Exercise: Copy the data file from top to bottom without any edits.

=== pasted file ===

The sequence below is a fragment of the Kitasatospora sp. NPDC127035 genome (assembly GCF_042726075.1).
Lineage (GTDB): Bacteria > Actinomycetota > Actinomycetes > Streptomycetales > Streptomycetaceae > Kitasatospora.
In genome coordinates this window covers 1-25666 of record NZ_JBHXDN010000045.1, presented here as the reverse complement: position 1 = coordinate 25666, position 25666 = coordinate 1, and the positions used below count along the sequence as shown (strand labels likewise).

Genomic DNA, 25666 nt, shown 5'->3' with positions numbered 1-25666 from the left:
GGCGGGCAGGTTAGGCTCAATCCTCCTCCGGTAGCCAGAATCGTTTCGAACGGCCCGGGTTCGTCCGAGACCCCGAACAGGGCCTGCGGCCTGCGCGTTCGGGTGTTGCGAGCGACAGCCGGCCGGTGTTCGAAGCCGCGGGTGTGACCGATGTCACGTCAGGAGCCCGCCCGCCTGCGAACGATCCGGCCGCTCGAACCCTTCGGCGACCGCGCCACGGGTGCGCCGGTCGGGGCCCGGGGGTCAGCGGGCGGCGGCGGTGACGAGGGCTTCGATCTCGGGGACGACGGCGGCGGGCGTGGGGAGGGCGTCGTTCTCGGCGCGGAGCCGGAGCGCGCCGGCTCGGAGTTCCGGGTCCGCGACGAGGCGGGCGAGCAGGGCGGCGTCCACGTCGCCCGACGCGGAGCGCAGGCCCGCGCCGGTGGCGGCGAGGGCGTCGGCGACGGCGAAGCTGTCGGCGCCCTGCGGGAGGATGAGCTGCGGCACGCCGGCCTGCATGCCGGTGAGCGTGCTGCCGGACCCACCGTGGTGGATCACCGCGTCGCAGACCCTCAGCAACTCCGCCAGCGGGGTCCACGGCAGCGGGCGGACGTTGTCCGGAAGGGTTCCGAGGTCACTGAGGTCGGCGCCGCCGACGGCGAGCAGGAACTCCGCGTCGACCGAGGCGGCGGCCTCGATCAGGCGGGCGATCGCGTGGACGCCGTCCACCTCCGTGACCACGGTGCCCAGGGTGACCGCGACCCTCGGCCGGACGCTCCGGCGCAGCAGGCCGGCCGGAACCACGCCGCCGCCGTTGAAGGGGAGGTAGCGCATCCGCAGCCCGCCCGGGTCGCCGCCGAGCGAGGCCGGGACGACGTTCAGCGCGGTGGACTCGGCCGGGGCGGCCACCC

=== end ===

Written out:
The sequence below is a fragment of the Kitasatospora sp. NPDC127035 genome (assembly GCF_042726075.1).
Lineage (GTDB): Bacteria > Actinomycetota > Actinomycetes > Streptomycetales > Streptomycetaceae > Kitasatospora.
In genome coordinates this window covers 1-25666 of record NZ_JBHXDN010000045.1, presented here as the reverse complement: position 1 = coordinate 25666, position 25666 = coordinate 1, and the positions used below count along the sequence as shown (strand labels likewise).

Genomic DNA, 25666 nt, shown 5'->3' with positions numbered 1-25666 from the left:
GGCGGGCAGGTTAGGCTCAATCCTCCTCCGGTAGCCAGAATCGTTTCGAACGGCCCGGGTTCGTCCGAGACCCCGAACAGGGCCTGCGGCCTGCGCGTTCGGGTGTTGCGAGCGACAGCCGGCCGGTGTTCGAAGCCGCGGGTGTGACCGATGTCACGTCAGGAGCCCGCCCGCCTGCGAACGATCCGGCCGCTCGAACCCTTCGGCGACCGCGCCACGGGTGCGCCGGTCGGGGCCCGGGGGTCAGCGGGCGGCGGCGGTGACGAGGGCTTCGATCTCGGGGACGACGGCGGCGGGCGTGGGGAGGGCGTCGTTCTCGGCGCGGAGCCGGAGCGCGCCGGCTCGGAGTTCCGGGTCCGCGACGAGGCGGGCGAGCAGGGCGGCGTCCACGTCGCCCGACGCGGAGCGCAGGCCCGCGCCGGTGGCGGCGAGGGCGTCGGCGACGGCGAAGCTGTCGGCGCCCTGCGGGAGGATGAGCTGCGGCACGCCGGCCTGCATGCCGGTGAGCGTGCTGCCGGACCCACCGTGGTGGATCACCGCGTCGCAGACCCTCAGCAACTCCGCCAGCGGGGTCCACGGCAGCGGGCGGACGTTGTCCGGAAGGGTTCCGAGGTCACTGAGGTCGGCGCCGCCGACGGCGAGCAGGAACTCCGCGTCGACCGAGGCGGCGGCCTCGATCAGGCGGGCGATCGCGTGGACGCCGTCCACCTCCGTGACCACGGTGCCCAGGGTGACCGCGACCCTCGGCCGGACGCTCCGGCGCAGCAGGCCGGCCGGAACCACGCCGCCGCCGTTGAAGGGGAGGTAGCGCATCCGCAGCCCGCCCGGGTCGCCGCCGAGCGAGGCCGGGACGACGTTCAGCGCGGTGGACTCGGCCGGGGCGGCCACCC